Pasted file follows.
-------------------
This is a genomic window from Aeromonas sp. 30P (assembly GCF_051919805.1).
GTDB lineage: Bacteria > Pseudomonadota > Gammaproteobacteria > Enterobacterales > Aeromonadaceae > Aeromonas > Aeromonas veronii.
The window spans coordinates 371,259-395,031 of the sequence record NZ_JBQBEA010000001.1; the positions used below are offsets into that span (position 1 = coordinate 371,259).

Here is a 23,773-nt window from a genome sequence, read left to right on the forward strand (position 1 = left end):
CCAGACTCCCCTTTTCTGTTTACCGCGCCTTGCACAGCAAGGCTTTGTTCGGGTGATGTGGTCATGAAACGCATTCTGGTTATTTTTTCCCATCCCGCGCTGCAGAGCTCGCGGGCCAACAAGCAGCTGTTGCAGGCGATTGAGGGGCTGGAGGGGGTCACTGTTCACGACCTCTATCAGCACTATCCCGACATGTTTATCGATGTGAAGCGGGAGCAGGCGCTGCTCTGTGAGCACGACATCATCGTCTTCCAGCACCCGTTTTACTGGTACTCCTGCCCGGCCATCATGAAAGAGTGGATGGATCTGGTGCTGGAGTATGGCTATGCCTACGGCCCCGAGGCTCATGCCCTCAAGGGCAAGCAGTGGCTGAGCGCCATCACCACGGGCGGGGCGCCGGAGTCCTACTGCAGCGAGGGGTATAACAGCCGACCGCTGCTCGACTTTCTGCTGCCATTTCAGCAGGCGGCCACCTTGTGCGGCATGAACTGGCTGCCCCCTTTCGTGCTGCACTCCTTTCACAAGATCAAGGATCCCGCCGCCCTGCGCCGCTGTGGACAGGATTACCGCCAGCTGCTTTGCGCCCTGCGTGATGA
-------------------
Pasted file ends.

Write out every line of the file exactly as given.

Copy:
This is a genomic window from Aeromonas sp. 30P (assembly GCF_051919805.1).
GTDB lineage: Bacteria > Pseudomonadota > Gammaproteobacteria > Enterobacterales > Aeromonadaceae > Aeromonas > Aeromonas veronii.
The window spans coordinates 371,259-395,031 of the sequence record NZ_JBQBEA010000001.1; the positions used below are offsets into that span (position 1 = coordinate 371,259).

Here is a 23,773-nt window from a genome sequence, read left to right on the forward strand (position 1 = left end):
CCAGACTCCCCTTTTCTGTTTACCGCGCCTTGCACAGCAAGGCTTTGTTCGGGTGATGTGGTCATGAAACGCATTCTGGTTATTTTTTCCCATCCCGCGCTGCAGAGCTCGCGGGCCAACAAGCAGCTGTTGCAGGCGATTGAGGGGCTGGAGGGGGTCACTGTTCACGACCTCTATCAGCACTATCCCGACATGTTTATCGATGTGAAGCGGGAGCAGGCGCTGCTCTGTGAGCACGACATCATCGTCTTCCAGCACCCGTTTTACTGGTACTCCTGCCCGGCCATCATGAAAGAGTGGATGGATCTGGTGCTGGAGTATGGCTATGCCTACGGCCCCGAGGCTCATGCCCTCAAGGGCAAGCAGTGGCTGAGCGCCATCACCACGGGCGGGGCGCCGGAGTCCTACTGCAGCGAGGGGTATAACAGCCGACCGCTGCTCGACTTTCTGCTGCCATTTCAGCAGGCGGCCACCTTGTGCGGCATGAACTGGCTGCCCCCTTTCGTGCTGCACTCCTTTCACAAGATCAAGGATCCCGCCGCCCTGCGCCGCTGTGGACAGGATTACCGCCAGCTGCTTTGCGCCCTGCGTGATGA